• +1 This post includes the key points about logarithms and positivity which ought to be a part of any discussion of the issue. The "war stories" make it a good read, too. – whuber Oct 10 '14 at 0:11
• I thought u couldn't calculate CV if a variable is = 0? – user69389 Feb 20 '15 at 3:53
• @Jerf: Think it through. If all values are 0, then there is no variation and nothing to calculate. There is no problem just because some individual values are 0, as that itself does not rule out the mean being 0. Yet you can always find examples where some values are not zero yet the mean is 0, e.g. -1, 0, 1 in which case the CV is indeterminate. But in practice, the CV is most useful when all values are positive. – Nick Cox Feb 20 '15 at 9:05

Imagine I said "There are 1,625,330 people in this town. Plus or minus five." You'd be impressed by my accurate demographic knowledge.

But if I said "There are five people in this house. Plus or minus five." You'd think I had no clue how many people were in the house.

Same standard deviation, much different CV's.

• This is a reasonable way to explain what the CoV is, but it isn't clear how relevant it is to the OP's question. – gung - Reinstate Monica Jan 7 '15 at 22:58
• OP asks: "In terms of variance both are the same; only their means are different. So what's the use of the coefficient of variation here?" I think my example illustrates the use of the CV as a way of interpreting the variance. – Bart Jan 8 '15 at 15:10
• I didn't downvote you. The OP's 2 explicit questions are: "how do I interpret that result?", & "what's the use of the coefficient of variation here?". You explanation is good, but understanding what the CoV is, is only the first step in answering those questions, not the whole of the answer to those questions. – gung - Reinstate Monica Jan 8 '15 at 22:35

Normally, you use coefficient of variation for variable of different units of measure or very different scales. You can think of it as noise/signal ratio. For instance, you may want to compare variability of the weight and height of students; variability of GDP of USA and Monaco.

In your case, coefficient of variation may not make much sense at all, since the values are not much different.

Sample with higher values has less variation relative to its mean, as the definition ($s / \bar{x}$) suggests. It is actually pretty straight-forward. Coefficient of variation is useful when comparing variation between samples (or populations) of different scales. Consider you are dealing with wages among countries. Comparing variation in wages in US and Japan is less informative if you use variance instead of coefficient of variation as your statistic, because 1 USD ~= 100 JPY and a 1 unit difference in wages doesn't mean same thing in both samples. Well, in this example you can convert everything to USD and then do the calculations, but it is not always obvious how to convert between different scales. When comparing variation in body weights of different species for instance.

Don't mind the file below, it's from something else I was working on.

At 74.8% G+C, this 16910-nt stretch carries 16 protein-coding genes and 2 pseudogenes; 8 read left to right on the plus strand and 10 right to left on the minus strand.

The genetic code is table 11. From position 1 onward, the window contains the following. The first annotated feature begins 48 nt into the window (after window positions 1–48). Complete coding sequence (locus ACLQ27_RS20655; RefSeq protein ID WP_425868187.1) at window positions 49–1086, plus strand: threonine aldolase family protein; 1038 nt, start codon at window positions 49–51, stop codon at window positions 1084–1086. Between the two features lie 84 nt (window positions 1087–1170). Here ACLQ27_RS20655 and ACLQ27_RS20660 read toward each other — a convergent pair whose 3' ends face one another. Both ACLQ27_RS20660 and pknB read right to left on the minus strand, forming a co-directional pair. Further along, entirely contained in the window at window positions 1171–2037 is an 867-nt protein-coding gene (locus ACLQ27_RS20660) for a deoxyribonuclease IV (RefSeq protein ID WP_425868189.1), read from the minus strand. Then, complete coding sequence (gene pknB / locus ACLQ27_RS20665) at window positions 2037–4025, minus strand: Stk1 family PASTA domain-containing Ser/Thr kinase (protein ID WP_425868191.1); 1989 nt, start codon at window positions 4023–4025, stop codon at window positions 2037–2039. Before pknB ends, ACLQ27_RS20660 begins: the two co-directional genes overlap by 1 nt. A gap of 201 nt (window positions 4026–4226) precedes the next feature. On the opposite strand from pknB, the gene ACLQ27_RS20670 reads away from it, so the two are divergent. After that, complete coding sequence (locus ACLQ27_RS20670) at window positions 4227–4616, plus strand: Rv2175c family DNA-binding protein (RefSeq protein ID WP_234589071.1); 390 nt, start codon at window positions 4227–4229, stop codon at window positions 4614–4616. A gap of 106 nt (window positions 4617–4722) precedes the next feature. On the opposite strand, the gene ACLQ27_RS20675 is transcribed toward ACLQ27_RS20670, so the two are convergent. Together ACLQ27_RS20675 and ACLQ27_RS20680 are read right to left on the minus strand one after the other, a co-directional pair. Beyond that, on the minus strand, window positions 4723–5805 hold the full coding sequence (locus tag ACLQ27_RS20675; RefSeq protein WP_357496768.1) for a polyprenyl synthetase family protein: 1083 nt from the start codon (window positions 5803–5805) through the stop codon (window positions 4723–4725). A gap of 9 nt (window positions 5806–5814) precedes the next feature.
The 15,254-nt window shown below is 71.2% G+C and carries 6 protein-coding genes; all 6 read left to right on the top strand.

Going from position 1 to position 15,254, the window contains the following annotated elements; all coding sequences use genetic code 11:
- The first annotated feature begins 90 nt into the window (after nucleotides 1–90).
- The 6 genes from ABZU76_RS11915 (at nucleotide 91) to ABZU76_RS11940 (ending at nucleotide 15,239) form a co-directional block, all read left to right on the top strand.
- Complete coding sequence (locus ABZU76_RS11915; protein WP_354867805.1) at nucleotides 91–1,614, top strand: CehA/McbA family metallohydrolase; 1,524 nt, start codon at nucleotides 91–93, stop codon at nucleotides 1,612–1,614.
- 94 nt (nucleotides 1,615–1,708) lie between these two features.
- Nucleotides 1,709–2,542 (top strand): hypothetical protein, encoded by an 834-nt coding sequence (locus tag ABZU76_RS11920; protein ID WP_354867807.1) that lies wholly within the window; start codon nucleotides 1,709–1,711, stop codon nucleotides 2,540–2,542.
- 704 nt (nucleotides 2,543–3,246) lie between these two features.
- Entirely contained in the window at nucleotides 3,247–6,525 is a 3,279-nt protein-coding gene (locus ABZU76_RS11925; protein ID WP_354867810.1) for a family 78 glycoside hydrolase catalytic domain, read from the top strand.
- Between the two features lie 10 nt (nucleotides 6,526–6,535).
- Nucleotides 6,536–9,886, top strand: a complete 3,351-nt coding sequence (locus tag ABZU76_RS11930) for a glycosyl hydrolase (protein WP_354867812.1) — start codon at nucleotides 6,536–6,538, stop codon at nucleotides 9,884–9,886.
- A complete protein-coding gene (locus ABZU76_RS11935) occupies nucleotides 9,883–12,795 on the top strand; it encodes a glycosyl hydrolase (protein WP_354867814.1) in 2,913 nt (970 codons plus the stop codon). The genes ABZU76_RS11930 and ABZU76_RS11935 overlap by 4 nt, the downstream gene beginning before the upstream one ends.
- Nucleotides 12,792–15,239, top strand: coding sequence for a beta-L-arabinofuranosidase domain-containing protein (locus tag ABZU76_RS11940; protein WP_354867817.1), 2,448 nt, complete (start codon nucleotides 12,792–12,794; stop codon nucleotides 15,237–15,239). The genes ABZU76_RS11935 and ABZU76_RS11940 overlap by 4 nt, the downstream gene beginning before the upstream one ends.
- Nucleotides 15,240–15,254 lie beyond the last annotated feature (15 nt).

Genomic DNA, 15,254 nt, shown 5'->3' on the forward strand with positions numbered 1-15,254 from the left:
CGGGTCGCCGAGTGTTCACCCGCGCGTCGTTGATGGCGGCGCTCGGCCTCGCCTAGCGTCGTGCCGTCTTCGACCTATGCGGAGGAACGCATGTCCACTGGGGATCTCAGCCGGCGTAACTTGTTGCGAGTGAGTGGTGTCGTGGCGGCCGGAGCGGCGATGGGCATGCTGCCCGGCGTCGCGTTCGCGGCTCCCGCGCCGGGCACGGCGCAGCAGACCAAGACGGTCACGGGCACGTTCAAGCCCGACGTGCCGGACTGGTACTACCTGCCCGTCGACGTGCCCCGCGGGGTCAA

In actuality, both statistics can be misleading if you do not know or understand your hypothesis and experiment. Consider this gruesome example... Walking across two high rise buildings on a tightrope as opposed to walking on a plank. Let's say that the tightrope has a 1 inch diameter, whereas the plank is 12 inches wide. 5 people were asked to walk the rope and 5 were asked to walk the plank. We found the following results:

The average distance of each step from the edge (or side) of the rope (inches): 0.5, 0.2, 0.3, 0.6, 0.1

The average distance of each step from the edge (or side) of the plank (inches): 5.5, 5.2, 5.3, 5.6, 5.1

Just as in your example, this example will results in equal standard deviations as the values for the plank are simply a +5 difference to those for the tightrope. However, if I told you that the standard deviation for each experiment was 0.2074 you might say well then the two experiments were equivalent. However, if I told you that the CV for the tightrope experiment was almost 61% compared to under 4% for the plank, you might be inclined to ask me how many people fell off of the rope.

CV is a relative variability that is used to compare the variability of different sample dataset. For a you example, the same standard deviation/variance with smaller mean will generate a smaller CV. it indicates that smaller CV dataset has smaller relative variability. Assume You earn 10000 monthly, and I earn 100.(different mean) we all probably loss 100 monthly (vriation), I will be hurt far more than you since I get a bigger CV(cv=1 compared to yours 0.01), relative greater variation.

• I have to say that this doesn't add anything to existing answers. – Nick Cox May 16 '17 at 9:00

in this case, cv is not the right statistical tool to explain the result.

depending on the nature of the research carried out hence the objective, researcher has a specific hypothesis or point to proof. He or she must design, execute experiment and analyse data using the best and appropriate statistical tool i.e. if the experiment is to compare growth of group 1 and group 2, although cv of both are the same, but using T-test or paired T-test or Anova (bigger experiment) it could easily prove the different between the two group.

The key here is to apply the appropriate statistical tool to give a meaningful explanation about the result. Remember cv is just one of the choices in Descriptive statistic.

my 2 cents

• This seems to say that the coefficient of variation is appropriate when it is appropriate, but not otherwise. What different point are you making? – Nick Cox May 3 '20 at 10:05